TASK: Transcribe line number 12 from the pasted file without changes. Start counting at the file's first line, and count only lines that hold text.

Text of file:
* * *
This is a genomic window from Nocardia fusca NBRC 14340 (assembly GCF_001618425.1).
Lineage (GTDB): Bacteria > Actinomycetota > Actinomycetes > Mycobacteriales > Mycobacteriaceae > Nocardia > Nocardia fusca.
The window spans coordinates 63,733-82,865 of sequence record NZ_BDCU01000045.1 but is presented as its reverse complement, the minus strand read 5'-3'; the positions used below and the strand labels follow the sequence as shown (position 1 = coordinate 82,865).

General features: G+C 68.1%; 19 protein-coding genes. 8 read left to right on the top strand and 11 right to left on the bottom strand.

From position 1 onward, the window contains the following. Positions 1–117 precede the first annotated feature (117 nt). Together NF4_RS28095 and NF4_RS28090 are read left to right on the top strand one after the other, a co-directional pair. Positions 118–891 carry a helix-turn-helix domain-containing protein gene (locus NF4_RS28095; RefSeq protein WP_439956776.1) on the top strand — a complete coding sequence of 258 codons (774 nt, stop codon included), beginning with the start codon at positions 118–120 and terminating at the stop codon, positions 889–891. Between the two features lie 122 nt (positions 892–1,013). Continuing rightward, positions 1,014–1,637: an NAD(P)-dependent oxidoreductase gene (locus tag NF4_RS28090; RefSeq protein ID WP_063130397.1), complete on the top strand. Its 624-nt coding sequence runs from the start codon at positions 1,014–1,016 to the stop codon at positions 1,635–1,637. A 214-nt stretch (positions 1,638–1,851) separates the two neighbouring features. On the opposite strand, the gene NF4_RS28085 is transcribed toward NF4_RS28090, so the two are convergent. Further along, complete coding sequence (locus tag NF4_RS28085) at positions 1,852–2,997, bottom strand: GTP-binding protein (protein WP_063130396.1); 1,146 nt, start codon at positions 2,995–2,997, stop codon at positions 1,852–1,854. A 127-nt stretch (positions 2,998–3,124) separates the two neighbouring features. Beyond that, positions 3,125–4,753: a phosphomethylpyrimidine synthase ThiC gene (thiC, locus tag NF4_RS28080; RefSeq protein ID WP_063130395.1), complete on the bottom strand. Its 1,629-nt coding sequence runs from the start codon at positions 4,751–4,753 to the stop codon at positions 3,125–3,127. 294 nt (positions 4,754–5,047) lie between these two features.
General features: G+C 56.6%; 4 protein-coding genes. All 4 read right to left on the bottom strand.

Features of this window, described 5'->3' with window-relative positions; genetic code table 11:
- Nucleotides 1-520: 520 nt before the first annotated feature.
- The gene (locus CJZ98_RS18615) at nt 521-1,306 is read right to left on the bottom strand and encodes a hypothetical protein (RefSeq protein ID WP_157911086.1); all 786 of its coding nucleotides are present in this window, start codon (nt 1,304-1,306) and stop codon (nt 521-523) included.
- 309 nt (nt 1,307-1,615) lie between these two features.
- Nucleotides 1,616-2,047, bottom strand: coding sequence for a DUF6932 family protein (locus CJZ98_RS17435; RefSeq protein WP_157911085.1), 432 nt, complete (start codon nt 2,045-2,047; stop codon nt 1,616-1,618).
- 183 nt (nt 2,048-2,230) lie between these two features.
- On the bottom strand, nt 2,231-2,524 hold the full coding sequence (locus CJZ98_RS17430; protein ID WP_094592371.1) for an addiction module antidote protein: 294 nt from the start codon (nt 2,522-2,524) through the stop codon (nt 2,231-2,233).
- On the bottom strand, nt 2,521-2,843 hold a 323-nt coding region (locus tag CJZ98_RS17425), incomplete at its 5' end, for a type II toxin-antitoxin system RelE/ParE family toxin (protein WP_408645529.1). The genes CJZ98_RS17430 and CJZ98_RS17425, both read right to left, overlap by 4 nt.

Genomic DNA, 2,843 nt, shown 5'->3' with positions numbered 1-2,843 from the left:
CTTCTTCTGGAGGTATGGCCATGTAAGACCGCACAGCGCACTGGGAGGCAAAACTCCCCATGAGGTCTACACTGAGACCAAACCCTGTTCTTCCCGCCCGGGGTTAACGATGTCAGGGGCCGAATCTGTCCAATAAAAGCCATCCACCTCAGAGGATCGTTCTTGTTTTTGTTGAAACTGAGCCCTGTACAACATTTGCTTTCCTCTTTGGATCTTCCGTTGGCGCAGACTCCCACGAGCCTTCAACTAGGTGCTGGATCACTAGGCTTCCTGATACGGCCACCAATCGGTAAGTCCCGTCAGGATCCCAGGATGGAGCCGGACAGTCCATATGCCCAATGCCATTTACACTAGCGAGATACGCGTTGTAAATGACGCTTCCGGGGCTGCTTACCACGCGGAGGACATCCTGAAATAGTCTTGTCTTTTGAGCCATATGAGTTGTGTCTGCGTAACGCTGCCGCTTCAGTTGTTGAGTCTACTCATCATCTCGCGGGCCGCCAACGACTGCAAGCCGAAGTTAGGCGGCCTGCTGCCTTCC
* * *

- 183 nt (nt 2,048-2,230) lie between these two features.